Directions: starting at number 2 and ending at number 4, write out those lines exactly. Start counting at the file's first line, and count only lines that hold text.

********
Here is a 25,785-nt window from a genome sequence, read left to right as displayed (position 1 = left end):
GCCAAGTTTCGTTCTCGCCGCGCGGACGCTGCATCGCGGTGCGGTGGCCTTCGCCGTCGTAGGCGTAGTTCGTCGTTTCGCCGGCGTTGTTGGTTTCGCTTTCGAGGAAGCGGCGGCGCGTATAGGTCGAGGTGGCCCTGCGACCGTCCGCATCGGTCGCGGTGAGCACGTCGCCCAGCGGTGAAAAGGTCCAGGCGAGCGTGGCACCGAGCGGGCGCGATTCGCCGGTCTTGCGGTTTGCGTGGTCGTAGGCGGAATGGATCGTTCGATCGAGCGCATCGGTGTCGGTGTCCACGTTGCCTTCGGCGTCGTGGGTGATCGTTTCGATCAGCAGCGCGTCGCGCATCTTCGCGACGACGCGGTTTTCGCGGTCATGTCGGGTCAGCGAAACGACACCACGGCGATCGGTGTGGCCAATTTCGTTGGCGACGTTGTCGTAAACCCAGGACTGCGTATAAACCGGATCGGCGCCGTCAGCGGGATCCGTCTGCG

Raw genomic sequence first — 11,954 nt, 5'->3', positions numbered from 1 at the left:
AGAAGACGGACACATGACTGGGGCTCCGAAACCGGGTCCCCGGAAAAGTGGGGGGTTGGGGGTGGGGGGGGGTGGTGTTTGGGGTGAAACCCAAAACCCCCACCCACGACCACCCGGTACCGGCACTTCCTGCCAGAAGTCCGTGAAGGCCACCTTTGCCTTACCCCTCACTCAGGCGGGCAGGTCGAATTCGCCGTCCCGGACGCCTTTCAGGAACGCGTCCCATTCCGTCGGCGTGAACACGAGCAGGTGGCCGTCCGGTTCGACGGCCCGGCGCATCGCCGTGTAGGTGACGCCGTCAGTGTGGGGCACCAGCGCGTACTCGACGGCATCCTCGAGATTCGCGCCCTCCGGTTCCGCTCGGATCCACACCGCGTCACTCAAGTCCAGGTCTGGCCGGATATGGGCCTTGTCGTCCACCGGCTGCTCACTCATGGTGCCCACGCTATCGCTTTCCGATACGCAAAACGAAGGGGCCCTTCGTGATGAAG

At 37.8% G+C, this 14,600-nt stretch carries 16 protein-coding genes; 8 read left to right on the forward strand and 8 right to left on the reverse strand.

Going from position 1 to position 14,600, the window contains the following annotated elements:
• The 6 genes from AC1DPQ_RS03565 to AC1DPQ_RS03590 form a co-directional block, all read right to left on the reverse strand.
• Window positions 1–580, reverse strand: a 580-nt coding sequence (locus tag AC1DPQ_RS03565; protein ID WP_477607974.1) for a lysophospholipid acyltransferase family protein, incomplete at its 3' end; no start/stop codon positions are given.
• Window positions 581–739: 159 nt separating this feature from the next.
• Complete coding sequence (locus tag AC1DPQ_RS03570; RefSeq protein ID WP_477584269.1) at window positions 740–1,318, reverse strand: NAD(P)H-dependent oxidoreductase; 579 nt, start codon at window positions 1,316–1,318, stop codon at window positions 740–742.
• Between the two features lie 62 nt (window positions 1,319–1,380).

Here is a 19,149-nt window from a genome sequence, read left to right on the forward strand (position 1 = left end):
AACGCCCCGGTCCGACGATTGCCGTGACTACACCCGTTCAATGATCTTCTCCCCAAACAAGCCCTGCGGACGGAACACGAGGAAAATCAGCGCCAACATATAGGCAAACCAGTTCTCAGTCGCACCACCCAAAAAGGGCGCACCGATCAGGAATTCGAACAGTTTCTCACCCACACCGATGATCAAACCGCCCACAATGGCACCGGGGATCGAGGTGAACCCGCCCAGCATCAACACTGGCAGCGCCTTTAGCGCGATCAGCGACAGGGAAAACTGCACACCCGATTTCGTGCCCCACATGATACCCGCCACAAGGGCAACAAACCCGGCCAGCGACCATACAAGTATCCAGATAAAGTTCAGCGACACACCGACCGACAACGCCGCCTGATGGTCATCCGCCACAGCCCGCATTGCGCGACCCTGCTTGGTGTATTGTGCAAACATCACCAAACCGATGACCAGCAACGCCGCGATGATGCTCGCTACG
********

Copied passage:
GCCAAGTTTCGTTCTCGCCGCGCGGACGCTGCATCGCGGTGCGGTGGCCTTCGCCGTCGTAGGCGTAGTTCGTCGTTTCGCCGGCGTTGTTGGTTTCGCTTTCGAGGAAGCGGCGGCGCGTATAGGTCGAGGTGGCCCTGCGACCGTCCGCATCGGTCGCGGTGAGCACGTCGCCCAGCGGTGAAAAGGTCCAGGCGAGCGTGGCACCGAGCGGGCGCGATTCGCCGGTCTTGCGGTTTGCGTGGTCGTAGGCGGAATGGATCGTTCGATCGAGCGCATCGGTGTCGGTGTCCACGTTGCCTTCGGCGTCGTGGGTGATCGTTTCGATCAGCAGCGCGTCGCGCATCTTCGCGACGACGCGGTTTTCGCGGTCATGTCGGGTCAGCGAAACGACACCACGGCGATCGGTGTGGCCAATTTCGTTGGCGACGTTGTCGTAAACCCAGGACTGCGTATAAACCGGATCGGCGCCGTCAGCGGGATCCGTCTGCG

Raw genomic sequence first — 11,954 nt, 5'->3', positions numbered from 1 at the left:
AGAAGACGGACACATGACTGGGGCTCCGAAACCGGGTCCCCGGAAAAGTGGGGGGTTGGGGGTGGGGGGGGGTGGTGTTTGGGGTGAAACCCAAAACCCCCACCCACGACCACCCGGTACCGGCACTTCCTGCCAGAAGTCCGTGAAGGCCACCTTTGCCTTACCCCTCACTCAGGCGGGCAGGTCGAATTCGCCGTCCCGGACGCCTTTCAGGAACGCGTCCCATTCCGTCGGCGTGAACACGAGCAGGTGGCCGTCCGGTTCGACGGCCCGGCGCATCGCCGTGTAGGTGACGCCGTCAGTGTGGGGCACCAGCGCGTACTCGACGGCATCCTCGAGATTCGCGCCCTCCGGTTCCGCTCGGATCCACACCGCGTCACTCAAGTCCAGGTCTGGCCGGATATGGGCCTTGTCGTCCACCGGCTGCTCACTCATGGTGCCCACGCTATCGCTTTCCGATACGCAAAACGAAGGGGCCCTTCGTGATGAAG